Blizzard: Oh it was a lot smaller. I mean we'd have our own little Christmas parties in the administration building. I remember Bill Malloy who was the Vice Chancellor of Student Affairs at that time, he would dress up as Santa Claus and go, you know, go around the halls. And everybody would bring food and we'd have a little party. Don't do that anymore I'm sure.

Riggins: It's more formal. The holiday party we have here, people used to bring their own you know-- it was a potluck. Everyone knew what to bring. Some people were just great cooks. You know, "I want her to bring her biscuits." It was very clear what everyone would bring. But now we have it catered by Aramark.

Blizzard: Times have changed huh?

Riggins: Some people don't like that but when Sherman Hayes, my current boss, started he said that's ridiculous that you all have to bring your own things for your Christmas party.

Blizzard: Oh well, I think accounting still does it. But anyway-- thrifty.

Riggins: There is a thrifty-- his legacy here.

Blizzard: Oh yeah.

Riggins: People are very...

Blizzard: There was a lot of years where we didn't have money or, you know, where, you know, had to cut things, cut things out.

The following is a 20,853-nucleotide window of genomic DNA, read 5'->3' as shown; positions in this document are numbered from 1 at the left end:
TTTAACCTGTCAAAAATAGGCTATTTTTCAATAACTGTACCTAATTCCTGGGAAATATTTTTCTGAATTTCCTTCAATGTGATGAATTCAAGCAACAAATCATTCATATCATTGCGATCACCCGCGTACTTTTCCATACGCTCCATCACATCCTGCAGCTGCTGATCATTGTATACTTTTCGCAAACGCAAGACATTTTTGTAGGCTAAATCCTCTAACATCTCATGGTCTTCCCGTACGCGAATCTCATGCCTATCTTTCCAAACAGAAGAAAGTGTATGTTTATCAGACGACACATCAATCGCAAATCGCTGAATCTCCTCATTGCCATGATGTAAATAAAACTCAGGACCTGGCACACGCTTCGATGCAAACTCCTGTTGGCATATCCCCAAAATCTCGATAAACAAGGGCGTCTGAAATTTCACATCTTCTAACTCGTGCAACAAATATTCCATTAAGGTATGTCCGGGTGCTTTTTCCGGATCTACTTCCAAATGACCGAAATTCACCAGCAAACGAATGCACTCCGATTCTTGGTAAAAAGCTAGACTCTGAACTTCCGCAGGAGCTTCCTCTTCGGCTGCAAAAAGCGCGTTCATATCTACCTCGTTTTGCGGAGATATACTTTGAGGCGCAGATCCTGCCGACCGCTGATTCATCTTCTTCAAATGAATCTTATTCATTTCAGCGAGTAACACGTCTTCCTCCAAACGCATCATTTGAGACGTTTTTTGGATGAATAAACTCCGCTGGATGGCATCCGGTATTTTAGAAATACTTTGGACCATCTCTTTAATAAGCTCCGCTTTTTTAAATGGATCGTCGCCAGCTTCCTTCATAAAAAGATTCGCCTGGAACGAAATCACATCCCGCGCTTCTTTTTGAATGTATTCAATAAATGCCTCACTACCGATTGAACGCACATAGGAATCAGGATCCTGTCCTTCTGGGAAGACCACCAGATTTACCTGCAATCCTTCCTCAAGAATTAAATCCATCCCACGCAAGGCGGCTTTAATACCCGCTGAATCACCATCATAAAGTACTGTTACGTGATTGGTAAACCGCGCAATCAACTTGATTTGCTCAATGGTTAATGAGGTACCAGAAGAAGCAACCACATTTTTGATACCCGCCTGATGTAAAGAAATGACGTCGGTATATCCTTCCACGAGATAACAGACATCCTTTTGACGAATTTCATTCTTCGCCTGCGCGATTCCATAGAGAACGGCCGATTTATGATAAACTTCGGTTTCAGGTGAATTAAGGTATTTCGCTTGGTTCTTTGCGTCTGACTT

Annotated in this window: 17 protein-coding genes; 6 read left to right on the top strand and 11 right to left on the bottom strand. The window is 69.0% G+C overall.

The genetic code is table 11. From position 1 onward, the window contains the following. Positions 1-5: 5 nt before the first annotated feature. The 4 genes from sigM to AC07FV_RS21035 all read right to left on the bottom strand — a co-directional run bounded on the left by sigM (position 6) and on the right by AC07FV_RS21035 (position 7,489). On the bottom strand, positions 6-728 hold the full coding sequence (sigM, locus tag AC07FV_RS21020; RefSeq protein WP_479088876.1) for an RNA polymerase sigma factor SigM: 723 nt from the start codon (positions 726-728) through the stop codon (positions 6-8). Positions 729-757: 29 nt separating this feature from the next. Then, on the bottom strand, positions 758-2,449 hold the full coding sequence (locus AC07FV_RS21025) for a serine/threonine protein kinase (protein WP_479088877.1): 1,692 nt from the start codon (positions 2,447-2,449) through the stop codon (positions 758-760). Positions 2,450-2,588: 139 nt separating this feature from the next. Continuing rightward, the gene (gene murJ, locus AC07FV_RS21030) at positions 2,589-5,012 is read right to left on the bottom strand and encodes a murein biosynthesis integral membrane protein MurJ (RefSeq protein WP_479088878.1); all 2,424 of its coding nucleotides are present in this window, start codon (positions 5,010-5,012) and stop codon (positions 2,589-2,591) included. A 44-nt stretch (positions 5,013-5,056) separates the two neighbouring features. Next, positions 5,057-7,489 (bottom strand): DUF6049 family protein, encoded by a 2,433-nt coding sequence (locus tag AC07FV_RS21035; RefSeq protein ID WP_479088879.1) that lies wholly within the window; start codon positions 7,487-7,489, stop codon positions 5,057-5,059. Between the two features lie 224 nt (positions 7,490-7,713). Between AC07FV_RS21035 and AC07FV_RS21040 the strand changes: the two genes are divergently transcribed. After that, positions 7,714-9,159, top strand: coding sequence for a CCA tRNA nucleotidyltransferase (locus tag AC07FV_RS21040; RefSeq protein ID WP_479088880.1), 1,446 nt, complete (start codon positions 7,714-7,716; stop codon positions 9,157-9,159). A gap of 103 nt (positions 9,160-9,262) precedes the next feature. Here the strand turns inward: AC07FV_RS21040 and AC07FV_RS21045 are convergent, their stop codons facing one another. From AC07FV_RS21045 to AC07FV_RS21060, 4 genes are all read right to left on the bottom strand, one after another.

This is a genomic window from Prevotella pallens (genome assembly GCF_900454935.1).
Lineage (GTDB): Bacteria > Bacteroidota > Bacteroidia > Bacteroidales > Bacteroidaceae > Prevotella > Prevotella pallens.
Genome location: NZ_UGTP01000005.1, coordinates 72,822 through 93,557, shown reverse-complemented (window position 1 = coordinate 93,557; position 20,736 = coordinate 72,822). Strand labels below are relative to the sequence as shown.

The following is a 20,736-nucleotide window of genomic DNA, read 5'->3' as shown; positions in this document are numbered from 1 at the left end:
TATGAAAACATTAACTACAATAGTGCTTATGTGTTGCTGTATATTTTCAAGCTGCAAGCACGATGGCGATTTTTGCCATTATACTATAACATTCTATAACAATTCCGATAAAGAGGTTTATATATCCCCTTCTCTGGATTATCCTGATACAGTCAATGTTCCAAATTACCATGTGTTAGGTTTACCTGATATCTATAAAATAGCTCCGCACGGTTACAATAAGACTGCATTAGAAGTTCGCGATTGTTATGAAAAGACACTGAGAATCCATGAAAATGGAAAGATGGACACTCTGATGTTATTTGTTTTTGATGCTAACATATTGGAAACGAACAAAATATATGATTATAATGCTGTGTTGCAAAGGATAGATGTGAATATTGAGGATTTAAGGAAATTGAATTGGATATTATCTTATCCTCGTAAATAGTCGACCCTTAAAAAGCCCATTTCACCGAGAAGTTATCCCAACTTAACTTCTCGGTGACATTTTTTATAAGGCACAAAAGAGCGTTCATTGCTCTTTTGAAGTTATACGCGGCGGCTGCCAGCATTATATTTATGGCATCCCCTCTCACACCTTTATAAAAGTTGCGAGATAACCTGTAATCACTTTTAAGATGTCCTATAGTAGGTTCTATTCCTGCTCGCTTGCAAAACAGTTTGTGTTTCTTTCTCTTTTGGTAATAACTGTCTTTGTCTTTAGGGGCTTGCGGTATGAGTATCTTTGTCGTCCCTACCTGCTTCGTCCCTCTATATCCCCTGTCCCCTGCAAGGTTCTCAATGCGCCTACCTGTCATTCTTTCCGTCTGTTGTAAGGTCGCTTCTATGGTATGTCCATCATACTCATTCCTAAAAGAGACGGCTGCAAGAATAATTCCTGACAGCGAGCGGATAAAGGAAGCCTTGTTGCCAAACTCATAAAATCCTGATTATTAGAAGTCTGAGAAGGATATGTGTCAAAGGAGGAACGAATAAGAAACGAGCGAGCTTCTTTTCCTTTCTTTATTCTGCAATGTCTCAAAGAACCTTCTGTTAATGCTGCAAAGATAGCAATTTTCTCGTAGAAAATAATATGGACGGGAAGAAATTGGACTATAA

Riggins: Just for the record for our holiday party at the library, those aren't state funds. We raise those funds through the book sale and through other things.

Blizzard: I know. I know. Accounting wouldn't let you get by with doing that.

Riggins: Yeah. No state funds for the party. You've had a long involvement with the alumni association.

Blizzard: Right, yeah. When I went on board I think we were-- they were raising money to, you know, to renovate the Weiss house, and there was-- one of the people that was instrumental in that was John Baldwin who was been on the alumni association board and, you know, been active for many years in a fraternity. I don't remember the name of it, but a fraternity that he was in, you know, gave a lot of money. And we had a designer showcase. Martha Stewart came to the-- she came to the auditorium or somewhere. Anyways, had a book signing, and so that was when I, you know, got involved then, was in raising those monies.